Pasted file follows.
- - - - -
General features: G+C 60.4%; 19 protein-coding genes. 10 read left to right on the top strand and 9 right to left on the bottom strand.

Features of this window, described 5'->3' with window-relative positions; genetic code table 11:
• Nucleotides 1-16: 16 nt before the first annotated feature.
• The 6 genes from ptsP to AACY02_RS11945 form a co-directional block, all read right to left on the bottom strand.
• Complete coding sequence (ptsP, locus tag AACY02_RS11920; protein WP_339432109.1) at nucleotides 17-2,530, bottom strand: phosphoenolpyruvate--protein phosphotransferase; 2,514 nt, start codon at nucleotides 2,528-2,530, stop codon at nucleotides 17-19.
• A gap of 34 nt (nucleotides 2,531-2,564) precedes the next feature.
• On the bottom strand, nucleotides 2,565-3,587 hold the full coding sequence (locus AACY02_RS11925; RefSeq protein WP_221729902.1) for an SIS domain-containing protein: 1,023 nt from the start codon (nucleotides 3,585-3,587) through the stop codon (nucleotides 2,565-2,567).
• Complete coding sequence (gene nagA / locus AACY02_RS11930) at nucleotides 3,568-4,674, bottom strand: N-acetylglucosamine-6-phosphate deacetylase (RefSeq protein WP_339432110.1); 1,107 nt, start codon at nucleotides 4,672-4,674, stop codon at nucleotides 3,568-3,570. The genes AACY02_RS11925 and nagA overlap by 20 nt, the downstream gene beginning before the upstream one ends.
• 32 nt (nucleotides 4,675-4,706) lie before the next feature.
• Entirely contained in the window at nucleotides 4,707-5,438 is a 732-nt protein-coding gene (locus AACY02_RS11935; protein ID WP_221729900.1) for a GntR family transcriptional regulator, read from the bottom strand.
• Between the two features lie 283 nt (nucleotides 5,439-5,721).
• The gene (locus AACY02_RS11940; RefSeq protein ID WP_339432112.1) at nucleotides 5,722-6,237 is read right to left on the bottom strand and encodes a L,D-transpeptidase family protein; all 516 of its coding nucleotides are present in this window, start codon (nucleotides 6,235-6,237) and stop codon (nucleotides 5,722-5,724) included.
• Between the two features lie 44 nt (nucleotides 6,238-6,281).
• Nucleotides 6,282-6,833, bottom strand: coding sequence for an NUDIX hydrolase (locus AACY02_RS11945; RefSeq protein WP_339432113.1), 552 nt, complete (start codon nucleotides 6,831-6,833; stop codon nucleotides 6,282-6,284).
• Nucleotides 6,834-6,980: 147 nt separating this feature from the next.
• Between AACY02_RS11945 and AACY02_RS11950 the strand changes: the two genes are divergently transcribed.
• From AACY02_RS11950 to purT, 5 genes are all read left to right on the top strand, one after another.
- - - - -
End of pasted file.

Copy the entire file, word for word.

General features: G+C 60.4%; 19 protein-coding genes. 10 read left to right on the top strand and 9 right to left on the bottom strand.

Features of this window, described 5'->3' with window-relative positions; genetic code table 11:
• Nucleotides 1-16: 16 nt before the first annotated feature.
• The 6 genes from ptsP to AACY02_RS11945 form a co-directional block, all read right to left on the bottom strand.
• Complete coding sequence (ptsP, locus tag AACY02_RS11920; protein WP_339432109.1) at nucleotides 17-2,530, bottom strand: phosphoenolpyruvate--protein phosphotransferase; 2,514 nt, start codon at nucleotides 2,528-2,530, stop codon at nucleotides 17-19.
• A gap of 34 nt (nucleotides 2,531-2,564) precedes the next feature.
• On the bottom strand, nucleotides 2,565-3,587 hold the full coding sequence (locus AACY02_RS11925; RefSeq protein WP_221729902.1) for an SIS domain-containing protein: 1,023 nt from the start codon (nucleotides 3,585-3,587) through the stop codon (nucleotides 2,565-2,567).
• Complete coding sequence (gene nagA / locus AACY02_RS11930) at nucleotides 3,568-4,674, bottom strand: N-acetylglucosamine-6-phosphate deacetylase (RefSeq protein WP_339432110.1); 1,107 nt, start codon at nucleotides 4,672-4,674, stop codon at nucleotides 3,568-3,570. The genes AACY02_RS11925 and nagA overlap by 20 nt, the downstream gene beginning before the upstream one ends.
• 32 nt (nucleotides 4,675-4,706) lie before the next feature.
• Entirely contained in the window at nucleotides 4,707-5,438 is a 732-nt protein-coding gene (locus AACY02_RS11935; protein ID WP_221729900.1) for a GntR family transcriptional regulator, read from the bottom strand.
• Between the two features lie 283 nt (nucleotides 5,439-5,721).
• The gene (locus AACY02_RS11940; RefSeq protein ID WP_339432112.1) at nucleotides 5,722-6,237 is read right to left on the bottom strand and encodes a L,D-transpeptidase family protein; all 516 of its coding nucleotides are present in this window, start codon (nucleotides 6,235-6,237) and stop codon (nucleotides 5,722-5,724) included.
• Between the two features lie 44 nt (nucleotides 6,238-6,281).
• Nucleotides 6,282-6,833, bottom strand: coding sequence for an NUDIX hydrolase (locus AACY02_RS11945; RefSeq protein WP_339432113.1), 552 nt, complete (start codon nucleotides 6,831-6,833; stop codon nucleotides 6,282-6,284).
• Nucleotides 6,834-6,980: 147 nt separating this feature from the next.
• Between AACY02_RS11945 and AACY02_RS11950 the strand changes: the two genes are divergently transcribed.
• From AACY02_RS11950 to purT, 5 genes are all read left to right on the top strand, one after another.